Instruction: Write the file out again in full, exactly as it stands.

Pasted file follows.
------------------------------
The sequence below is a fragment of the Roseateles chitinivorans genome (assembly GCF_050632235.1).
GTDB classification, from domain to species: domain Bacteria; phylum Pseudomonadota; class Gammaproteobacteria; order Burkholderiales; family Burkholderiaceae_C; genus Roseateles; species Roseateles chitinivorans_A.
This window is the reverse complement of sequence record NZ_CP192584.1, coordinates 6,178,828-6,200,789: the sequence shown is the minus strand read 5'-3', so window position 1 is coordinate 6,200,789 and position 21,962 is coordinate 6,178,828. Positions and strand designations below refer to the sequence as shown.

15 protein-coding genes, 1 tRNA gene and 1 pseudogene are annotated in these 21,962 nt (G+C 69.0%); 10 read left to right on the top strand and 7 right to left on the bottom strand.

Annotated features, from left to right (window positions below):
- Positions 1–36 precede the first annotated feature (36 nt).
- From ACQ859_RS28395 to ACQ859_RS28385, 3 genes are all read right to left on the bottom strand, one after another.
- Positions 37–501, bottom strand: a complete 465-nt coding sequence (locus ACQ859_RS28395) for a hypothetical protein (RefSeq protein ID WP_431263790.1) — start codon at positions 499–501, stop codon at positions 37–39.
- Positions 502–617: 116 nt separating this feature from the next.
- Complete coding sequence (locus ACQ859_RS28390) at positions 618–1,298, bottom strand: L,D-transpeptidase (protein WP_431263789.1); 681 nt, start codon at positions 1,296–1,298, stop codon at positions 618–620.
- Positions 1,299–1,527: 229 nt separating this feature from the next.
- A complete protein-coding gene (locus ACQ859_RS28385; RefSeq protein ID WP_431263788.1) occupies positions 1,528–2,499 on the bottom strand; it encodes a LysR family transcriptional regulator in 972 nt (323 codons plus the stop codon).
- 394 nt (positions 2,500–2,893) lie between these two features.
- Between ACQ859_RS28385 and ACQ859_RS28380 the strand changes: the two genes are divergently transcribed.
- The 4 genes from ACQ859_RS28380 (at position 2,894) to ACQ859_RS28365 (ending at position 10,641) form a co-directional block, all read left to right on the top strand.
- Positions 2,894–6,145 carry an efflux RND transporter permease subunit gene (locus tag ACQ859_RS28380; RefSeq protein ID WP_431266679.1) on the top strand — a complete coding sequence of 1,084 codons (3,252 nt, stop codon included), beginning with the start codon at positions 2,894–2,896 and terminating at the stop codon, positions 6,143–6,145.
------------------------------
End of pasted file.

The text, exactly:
The sequence below is a fragment of the Roseateles chitinivorans genome (assembly GCF_050632235.1).
GTDB classification, from domain to species: domain Bacteria; phylum Pseudomonadota; class Gammaproteobacteria; order Burkholderiales; family Burkholderiaceae_C; genus Roseateles; species Roseateles chitinivorans_A.
This window is the reverse complement of sequence record NZ_CP192584.1, coordinates 6,178,828-6,200,789: the sequence shown is the minus strand read 5'-3', so window position 1 is coordinate 6,200,789 and position 21,962 is coordinate 6,178,828. Positions and strand designations below refer to the sequence as shown.

15 protein-coding genes, 1 tRNA gene and 1 pseudogene are annotated in these 21,962 nt (G+C 69.0%); 10 read left to right on the top strand and 7 right to left on the bottom strand.

Annotated features, from left to right (window positions below):
- Positions 1–36 precede the first annotated feature (36 nt).
- From ACQ859_RS28395 to ACQ859_RS28385, 3 genes are all read right to left on the bottom strand, one after another.
- Positions 37–501, bottom strand: a complete 465-nt coding sequence (locus ACQ859_RS28395) for a hypothetical protein (RefSeq protein ID WP_431263790.1) — start codon at positions 499–501, stop codon at positions 37–39.
- Positions 502–617: 116 nt separating this feature from the next.
- Complete coding sequence (locus ACQ859_RS28390) at positions 618–1,298, bottom strand: L,D-transpeptidase (protein WP_431263789.1); 681 nt, start codon at positions 1,296–1,298, stop codon at positions 618–620.
- Positions 1,299–1,527: 229 nt separating this feature from the next.
- A complete protein-coding gene (locus ACQ859_RS28385; RefSeq protein ID WP_431263788.1) occupies positions 1,528–2,499 on the bottom strand; it encodes a LysR family transcriptional regulator in 972 nt (323 codons plus the stop codon).
- 394 nt (positions 2,500–2,893) lie between these two features.
- Between ACQ859_RS28385 and ACQ859_RS28380 the strand changes: the two genes are divergently transcribed.
- The 4 genes from ACQ859_RS28380 (at position 2,894) to ACQ859_RS28365 (ending at position 10,641) form a co-directional block, all read left to right on the top strand.
- Positions 2,894–6,145 carry an efflux RND transporter permease subunit gene (locus tag ACQ859_RS28380; RefSeq protein ID WP_431266679.1) on the top strand — a complete coding sequence of 1,084 codons (3,252 nt, stop codon included), beginning with the start codon at positions 2,894–2,896 and terminating at the stop codon, positions 6,143–6,145.